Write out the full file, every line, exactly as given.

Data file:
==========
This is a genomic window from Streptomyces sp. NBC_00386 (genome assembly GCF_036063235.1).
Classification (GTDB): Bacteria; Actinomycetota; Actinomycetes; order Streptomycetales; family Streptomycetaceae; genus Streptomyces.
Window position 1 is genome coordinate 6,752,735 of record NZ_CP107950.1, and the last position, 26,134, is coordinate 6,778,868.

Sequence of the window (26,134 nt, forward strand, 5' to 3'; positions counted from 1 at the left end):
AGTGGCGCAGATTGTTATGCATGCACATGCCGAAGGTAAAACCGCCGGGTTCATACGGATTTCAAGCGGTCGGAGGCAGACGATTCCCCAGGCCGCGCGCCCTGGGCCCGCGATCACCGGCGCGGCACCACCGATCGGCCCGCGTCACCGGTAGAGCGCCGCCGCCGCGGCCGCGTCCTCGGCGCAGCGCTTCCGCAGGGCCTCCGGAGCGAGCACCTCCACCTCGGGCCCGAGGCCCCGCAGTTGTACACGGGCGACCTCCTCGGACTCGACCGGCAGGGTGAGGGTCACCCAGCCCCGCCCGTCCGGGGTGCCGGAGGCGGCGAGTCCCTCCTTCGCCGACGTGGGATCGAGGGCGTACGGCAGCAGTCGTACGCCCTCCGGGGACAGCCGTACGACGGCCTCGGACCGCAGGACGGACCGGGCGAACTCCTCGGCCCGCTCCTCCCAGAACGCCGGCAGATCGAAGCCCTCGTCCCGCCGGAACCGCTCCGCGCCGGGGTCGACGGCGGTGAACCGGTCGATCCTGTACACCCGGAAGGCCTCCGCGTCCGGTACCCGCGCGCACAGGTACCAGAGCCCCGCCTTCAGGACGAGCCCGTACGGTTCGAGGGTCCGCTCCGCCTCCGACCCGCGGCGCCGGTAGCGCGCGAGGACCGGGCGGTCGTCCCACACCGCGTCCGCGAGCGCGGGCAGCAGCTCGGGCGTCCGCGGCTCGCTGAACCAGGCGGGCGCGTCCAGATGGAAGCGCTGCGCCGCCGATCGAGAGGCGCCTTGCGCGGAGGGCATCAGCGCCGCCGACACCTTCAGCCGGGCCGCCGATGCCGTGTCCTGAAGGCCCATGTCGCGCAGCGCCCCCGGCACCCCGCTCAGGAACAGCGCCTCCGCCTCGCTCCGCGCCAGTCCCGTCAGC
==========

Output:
This is a genomic window from Streptomyces sp. NBC_00386 (genome assembly GCF_036063235.1).
Classification (GTDB): Bacteria; Actinomycetota; Actinomycetes; order Streptomycetales; family Streptomycetaceae; genus Streptomyces.
Window position 1 is genome coordinate 6,752,735 of record NZ_CP107950.1, and the last position, 26,134, is coordinate 6,778,868.

Sequence of the window (26,134 nt, forward strand, 5' to 3'; positions counted from 1 at the left end):
AGTGGCGCAGATTGTTATGCATGCACATGCCGAAGGTAAAACCGCCGGGTTCATACGGATTTCAAGCGGTCGGAGGCAGACGATTCCCCAGGCCGCGCGCCCTGGGCCCGCGATCACCGGCGCGGCACCACCGATCGGCCCGCGTCACCGGTAGAGCGCCGCCGCCGCGGCCGCGTCCTCGGCGCAGCGCTTCCGCAGGGCCTCCGGAGCGAGCACCTCCACCTCGGGCCCGAGGCCCCGCAGTTGTACACGGGCGACCTCCTCGGACTCGACCGGCAGGGTGAGGGTCACCCAGCCCCGCCCGTCCGGGGTGCCGGAGGCGGCGAGTCCCTCCTTCGCCGACGTGGGATCGAGGGCGTACGGCAGCAGTCGTACGCCCTCCGGGGACAGCCGTACGACGGCCTCGGACCGCAGGACGGACCGGGCGAACTCCTCGGCCCGCTCCTCCCAGAACGCCGGCAGATCGAAGCCCTCGTCCCGCCGGAACCGCTCCGCGCCGGGGTCGACGGCGGTGAACCGGTCGATCCTGTACACCCGGAAGGCCTCCGCGTCCGGTACCCGCGCGCACAGGTACCAGAGCCCCGCCTTCAGGACGAGCCCGTACGGTTCGAGGGTCCGCTCCGCCTCCGACCCGCGGCGCCGGTAGCGCGCGAGGACCGGGCGGTCGTCCCACACCGCGTCCGCGAGCGCGGGCAGCAGCTCGGGCGTCCGCGGCTCGCTGAACCAGGCGGGCGCGTCCAGATGGAAGCGCTGCGCCGCCGATCGAGAGGCGCCTTGCGCGGAGGGCATCAGCGCCGCCGACACCTTCAGCCGGGCCGCCGATGCCGTGTCCTGAAGGCCCATGTCGCGCAGCGCCCCCGGCACCCCGCTCAGGAACAGCGCCTCCGCCTCGCTCCGCGCCAGTCCCGTCAGC